Learning About Sensorimotor Data
published: Jan. 25, 2012, recorded: December 2011, views: 517
Report a problem or upload filesIf you have found a problem with this lecture or would like to send us extra material, articles, exercises, etc., please use our ticket system to describe your request and upload the data.
Enter your e-mail into the 'Cc' field, and we will keep you updated with your request's status.
Temporal-difference (TD) learning of reward predictions underlies both reinforcement-learning algorithms and the standard dopamine model of reward-based learning in the brain. This confluence of computational and neuroscientific ideas is perhaps the most successful since the Hebb synapse. Can it be extended beyond reward? The brain certainly predicts many things other than reward---such as in a forward model of the consequences of various ways of behaving---and TD methods can be used to make these predictions. The idea and advantages of using TD methods to learn large numbers of predictions about many states and stimuli, in parallel, have been apparent since the 1990s, but technical issues have prevented this vision from being practically implemented...until now. A key breakthrough was the development of a new family of gradient-TD methods, introduced at NIPS in 2008 (by Maei, Szepesvari, and myself). Using these methods, and other ideas, we are now able to learn thousands of non-reward predictions in real-time at 10Hz from a single sensorimotor data stream from a physical robot. These predictions are temporally extended (ranging up to tens of seconds of anticipation), goal oriented, and policy contingent. The new algorithms enable learning to be off-policy and in parallel, resulting in dramatic increases in the amount that can be learned in a given amount of time. Our effective learning rate scales linearly with computational resources. On a consumer laptop we can learn thousands of predictions in real-time. On a larger computer, or on a comparable laptop in a few years, the same methods could learn millions of meaningful predictions about different alternate ways of behaving. These predictions in aggregate constitute a rich detailed model of the world that can support planning methods such as approximate dynamic programming.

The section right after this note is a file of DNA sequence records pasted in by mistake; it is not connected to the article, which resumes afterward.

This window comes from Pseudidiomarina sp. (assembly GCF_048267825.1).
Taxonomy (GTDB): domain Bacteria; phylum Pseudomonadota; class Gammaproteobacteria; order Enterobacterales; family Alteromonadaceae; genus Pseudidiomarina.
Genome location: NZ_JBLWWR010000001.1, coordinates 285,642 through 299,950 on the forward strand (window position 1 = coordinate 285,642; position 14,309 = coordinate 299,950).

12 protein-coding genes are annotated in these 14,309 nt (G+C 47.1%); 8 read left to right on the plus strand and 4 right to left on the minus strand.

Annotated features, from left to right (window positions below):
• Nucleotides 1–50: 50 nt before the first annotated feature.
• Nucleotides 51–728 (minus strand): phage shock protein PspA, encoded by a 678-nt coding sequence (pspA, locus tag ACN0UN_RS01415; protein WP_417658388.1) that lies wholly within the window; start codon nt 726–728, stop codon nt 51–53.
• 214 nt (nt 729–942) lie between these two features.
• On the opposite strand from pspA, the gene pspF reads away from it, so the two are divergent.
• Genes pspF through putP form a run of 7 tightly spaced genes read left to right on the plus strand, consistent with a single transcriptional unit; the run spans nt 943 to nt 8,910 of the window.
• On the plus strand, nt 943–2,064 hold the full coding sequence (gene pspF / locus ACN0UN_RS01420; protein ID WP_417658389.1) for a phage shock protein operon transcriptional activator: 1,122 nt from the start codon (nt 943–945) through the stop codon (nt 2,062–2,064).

Link this pageWould you like to put a link to this lecture on your homepage?
Go ahead! Copy the HTML snippet !